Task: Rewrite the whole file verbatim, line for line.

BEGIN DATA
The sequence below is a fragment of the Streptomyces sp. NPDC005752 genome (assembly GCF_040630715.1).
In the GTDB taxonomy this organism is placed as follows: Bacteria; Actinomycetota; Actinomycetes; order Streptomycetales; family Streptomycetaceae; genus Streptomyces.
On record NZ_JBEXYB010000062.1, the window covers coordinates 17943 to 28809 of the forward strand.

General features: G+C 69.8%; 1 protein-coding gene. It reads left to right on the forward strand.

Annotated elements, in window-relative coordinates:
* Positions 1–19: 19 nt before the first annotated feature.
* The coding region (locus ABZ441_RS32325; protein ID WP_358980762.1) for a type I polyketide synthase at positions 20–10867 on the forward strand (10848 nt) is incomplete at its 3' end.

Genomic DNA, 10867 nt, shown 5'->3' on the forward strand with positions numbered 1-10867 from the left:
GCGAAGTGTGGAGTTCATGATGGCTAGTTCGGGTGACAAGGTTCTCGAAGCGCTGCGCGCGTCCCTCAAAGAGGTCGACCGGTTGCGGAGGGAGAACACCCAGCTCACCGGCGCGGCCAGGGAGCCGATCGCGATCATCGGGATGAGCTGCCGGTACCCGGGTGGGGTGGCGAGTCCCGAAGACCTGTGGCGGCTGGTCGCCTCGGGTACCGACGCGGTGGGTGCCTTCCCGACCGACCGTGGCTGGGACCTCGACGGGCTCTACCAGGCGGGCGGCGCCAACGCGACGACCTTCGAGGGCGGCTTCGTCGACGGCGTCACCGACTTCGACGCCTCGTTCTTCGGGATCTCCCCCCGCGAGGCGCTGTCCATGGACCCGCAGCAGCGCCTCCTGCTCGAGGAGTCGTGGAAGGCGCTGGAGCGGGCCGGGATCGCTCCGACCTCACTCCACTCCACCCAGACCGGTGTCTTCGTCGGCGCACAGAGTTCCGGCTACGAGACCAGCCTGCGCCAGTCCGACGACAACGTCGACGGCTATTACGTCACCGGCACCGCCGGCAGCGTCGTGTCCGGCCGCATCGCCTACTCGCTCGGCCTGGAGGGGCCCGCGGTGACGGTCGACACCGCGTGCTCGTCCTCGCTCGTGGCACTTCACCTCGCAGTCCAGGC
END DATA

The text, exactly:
The sequence below is a fragment of the Streptomyces sp. NPDC005752 genome (assembly GCF_040630715.1).
In the GTDB taxonomy this organism is placed as follows: Bacteria; Actinomycetota; Actinomycetes; order Streptomycetales; family Streptomycetaceae; genus Streptomyces.
On record NZ_JBEXYB010000062.1, the window covers coordinates 17943 to 28809 of the forward strand.

General features: G+C 69.8%; 1 protein-coding gene. It reads left to right on the forward strand.

Annotated elements, in window-relative coordinates:
* Positions 1–19: 19 nt before the first annotated feature.
* The coding region (locus ABZ441_RS32325; protein ID WP_358980762.1) for a type I polyketide synthase at positions 20–10867 on the forward strand (10848 nt) is incomplete at its 3' end.

Genomic DNA, 10867 nt, shown 5'->3' on the forward strand with positions numbered 1-10867 from the left:
GCGAAGTGTGGAGTTCATGATGGCTAGTTCGGGTGACAAGGTTCTCGAAGCGCTGCGCGCGTCCCTCAAAGAGGTCGACCGGTTGCGGAGGGAGAACACCCAGCTCACCGGCGCGGCCAGGGAGCCGATCGCGATCATCGGGATGAGCTGCCGGTACCCGGGTGGGGTGGCGAGTCCCGAAGACCTGTGGCGGCTGGTCGCCTCGGGTACCGACGCGGTGGGTGCCTTCCCGACCGACCGTGGCTGGGACCTCGACGGGCTCTACCAGGCGGGCGGCGCCAACGCGACGACCTTCGAGGGCGGCTTCGTCGACGGCGTCACCGACTTCGACGCCTCGTTCTTCGGGATCTCCCCCCGCGAGGCGCTGTCCATGGACCCGCAGCAGCGCCTCCTGCTCGAGGAGTCGTGGAAGGCGCTGGAGCGGGCCGGGATCGCTCCGACCTCACTCCACTCCACCCAGACCGGTGTCTTCGTCGGCGCACAGAGTTCCGGCTACGAGACCAGCCTGCGCCAGTCCGACGACAACGTCGACGGCTATTACGTCACCGGCACCGCCGGCAGCGTCGTGTCCGGCCGCATCGCCTACTCGCTCGGCCTGGAGGGGCCCGCGGTGACGGTCGACACCGCGTGCTCGTCCTCGCTCGTGGCACTTCACCTCGCAGTCCAGGC